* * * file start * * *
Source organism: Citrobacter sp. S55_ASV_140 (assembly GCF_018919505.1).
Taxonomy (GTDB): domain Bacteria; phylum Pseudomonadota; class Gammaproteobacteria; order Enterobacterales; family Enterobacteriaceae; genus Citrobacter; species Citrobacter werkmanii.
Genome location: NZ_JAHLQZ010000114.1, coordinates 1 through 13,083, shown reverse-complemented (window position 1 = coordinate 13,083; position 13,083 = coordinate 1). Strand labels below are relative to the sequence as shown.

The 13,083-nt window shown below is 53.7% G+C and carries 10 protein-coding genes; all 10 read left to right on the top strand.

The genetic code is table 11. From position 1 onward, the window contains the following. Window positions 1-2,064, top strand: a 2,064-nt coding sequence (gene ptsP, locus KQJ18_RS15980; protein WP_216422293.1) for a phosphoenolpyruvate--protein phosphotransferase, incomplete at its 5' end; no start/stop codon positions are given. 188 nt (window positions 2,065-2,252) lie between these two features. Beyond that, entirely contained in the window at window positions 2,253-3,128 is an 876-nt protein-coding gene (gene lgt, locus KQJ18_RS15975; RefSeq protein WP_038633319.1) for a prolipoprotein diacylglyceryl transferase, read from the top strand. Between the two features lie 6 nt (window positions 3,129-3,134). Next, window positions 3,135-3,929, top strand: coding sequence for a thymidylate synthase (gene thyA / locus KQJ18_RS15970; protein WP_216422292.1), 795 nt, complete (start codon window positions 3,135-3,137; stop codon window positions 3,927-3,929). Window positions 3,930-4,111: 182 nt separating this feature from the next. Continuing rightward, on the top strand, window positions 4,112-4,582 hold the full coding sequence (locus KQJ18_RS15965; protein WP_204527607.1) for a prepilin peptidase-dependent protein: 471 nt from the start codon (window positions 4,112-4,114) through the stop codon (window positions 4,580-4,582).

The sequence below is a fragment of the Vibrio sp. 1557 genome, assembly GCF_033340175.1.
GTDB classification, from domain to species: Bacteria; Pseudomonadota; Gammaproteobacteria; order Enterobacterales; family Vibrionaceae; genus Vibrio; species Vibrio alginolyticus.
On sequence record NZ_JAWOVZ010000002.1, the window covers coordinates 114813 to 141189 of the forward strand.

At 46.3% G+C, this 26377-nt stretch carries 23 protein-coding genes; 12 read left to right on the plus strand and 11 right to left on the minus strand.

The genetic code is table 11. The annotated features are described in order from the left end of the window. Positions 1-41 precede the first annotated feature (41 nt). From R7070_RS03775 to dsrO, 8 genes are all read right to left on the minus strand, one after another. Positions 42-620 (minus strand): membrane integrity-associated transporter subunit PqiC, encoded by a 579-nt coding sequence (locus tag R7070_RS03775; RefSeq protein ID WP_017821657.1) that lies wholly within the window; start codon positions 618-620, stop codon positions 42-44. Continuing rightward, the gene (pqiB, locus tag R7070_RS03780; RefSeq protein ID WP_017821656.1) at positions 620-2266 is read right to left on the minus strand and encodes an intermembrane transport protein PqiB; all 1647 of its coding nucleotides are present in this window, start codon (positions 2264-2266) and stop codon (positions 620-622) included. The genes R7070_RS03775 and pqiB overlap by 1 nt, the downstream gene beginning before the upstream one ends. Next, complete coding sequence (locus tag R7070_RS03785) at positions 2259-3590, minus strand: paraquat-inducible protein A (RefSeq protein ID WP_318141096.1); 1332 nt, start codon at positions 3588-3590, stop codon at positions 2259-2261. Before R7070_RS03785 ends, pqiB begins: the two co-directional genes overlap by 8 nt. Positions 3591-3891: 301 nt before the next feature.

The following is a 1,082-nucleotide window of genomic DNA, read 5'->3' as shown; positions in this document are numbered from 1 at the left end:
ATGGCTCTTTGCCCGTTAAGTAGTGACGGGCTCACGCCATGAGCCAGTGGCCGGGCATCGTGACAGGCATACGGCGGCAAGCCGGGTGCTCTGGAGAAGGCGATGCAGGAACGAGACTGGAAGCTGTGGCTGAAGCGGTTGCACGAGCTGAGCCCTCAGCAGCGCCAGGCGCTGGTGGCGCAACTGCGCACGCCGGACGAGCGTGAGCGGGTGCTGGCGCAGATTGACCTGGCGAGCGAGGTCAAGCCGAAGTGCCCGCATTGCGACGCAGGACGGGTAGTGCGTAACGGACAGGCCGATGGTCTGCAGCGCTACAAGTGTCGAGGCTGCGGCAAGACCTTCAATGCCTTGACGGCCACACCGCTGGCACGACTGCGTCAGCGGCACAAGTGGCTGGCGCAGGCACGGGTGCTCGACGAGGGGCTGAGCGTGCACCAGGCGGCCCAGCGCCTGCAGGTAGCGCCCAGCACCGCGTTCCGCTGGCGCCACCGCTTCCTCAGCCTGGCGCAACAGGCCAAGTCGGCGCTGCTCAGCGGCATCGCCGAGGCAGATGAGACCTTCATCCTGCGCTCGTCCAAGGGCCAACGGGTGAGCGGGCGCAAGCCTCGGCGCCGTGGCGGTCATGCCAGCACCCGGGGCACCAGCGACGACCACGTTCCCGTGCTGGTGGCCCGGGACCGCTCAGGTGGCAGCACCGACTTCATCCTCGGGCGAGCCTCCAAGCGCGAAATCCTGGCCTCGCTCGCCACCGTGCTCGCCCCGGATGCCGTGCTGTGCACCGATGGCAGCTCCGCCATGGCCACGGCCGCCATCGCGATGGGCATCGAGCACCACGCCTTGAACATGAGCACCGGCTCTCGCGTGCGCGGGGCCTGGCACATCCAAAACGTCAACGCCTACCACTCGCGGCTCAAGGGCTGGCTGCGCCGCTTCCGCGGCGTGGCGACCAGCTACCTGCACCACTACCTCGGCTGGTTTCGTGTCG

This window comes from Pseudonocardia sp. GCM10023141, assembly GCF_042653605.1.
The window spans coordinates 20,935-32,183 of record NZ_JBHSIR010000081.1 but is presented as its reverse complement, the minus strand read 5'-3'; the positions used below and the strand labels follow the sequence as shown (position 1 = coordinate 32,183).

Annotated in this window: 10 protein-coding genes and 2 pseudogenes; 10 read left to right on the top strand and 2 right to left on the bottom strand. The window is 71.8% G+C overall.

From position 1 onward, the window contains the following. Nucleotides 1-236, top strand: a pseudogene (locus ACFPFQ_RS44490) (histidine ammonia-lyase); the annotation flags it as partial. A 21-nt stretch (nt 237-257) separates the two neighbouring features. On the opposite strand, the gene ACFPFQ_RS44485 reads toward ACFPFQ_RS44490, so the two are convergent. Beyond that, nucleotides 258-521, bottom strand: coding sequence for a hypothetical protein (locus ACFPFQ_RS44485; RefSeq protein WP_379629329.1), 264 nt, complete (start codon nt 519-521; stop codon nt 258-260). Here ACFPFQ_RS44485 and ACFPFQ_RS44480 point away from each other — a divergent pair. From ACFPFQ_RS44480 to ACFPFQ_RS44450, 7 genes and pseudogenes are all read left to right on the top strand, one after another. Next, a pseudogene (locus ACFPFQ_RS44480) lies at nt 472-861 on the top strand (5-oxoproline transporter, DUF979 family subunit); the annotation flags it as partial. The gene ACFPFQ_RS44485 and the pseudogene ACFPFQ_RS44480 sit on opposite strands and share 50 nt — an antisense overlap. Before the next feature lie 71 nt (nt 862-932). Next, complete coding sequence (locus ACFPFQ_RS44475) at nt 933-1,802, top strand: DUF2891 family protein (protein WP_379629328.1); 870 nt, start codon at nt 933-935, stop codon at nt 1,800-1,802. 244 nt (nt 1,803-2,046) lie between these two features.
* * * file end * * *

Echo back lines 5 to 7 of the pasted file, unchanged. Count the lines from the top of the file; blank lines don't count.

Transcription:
The genetic code is table 11. From position 1 onward, the window contains the following. Window positions 1-2,064, top strand: a 2,064-nt coding sequence (gene ptsP, locus KQJ18_RS15980; protein WP_216422293.1) for a phosphoenolpyruvate--protein phosphotransferase, incomplete at its 5' end; no start/stop codon positions are given. 188 nt (window positions 2,065-2,252) lie between these two features. Beyond that, entirely contained in the window at window positions 2,253-3,128 is an 876-nt protein-coding gene (gene lgt, locus KQJ18_RS15975; RefSeq protein WP_038633319.1) for a prolipoprotein diacylglyceryl transferase, read from the top strand. Between the two features lie 6 nt (window positions 3,129-3,134). Next, window positions 3,135-3,929, top strand: coding sequence for a thymidylate synthase (gene thyA / locus KQJ18_RS15970; protein WP_216422292.1), 795 nt, complete (start codon window positions 3,135-3,137; stop codon window positions 3,927-3,929). Window positions 3,930-4,111: 182 nt separating this feature from the next. Continuing rightward, on the top strand, window positions 4,112-4,582 hold the full coding sequence (locus KQJ18_RS15965; protein WP_204527607.1) for a prepilin peptidase-dependent protein: 471 nt from the start codon (window positions 4,112-4,114) through the stop codon (window positions 4,580-4,582).

The sequence below is a fragment of the Vibrio sp. 1557 genome, assembly GCF_033340175.1.
GTDB classification, from domain to species: Bacteria; Pseudomonadota; Gammaproteobacteria; order Enterobacterales; family Vibrionaceae; genus Vibrio; species Vibrio alginolyticus.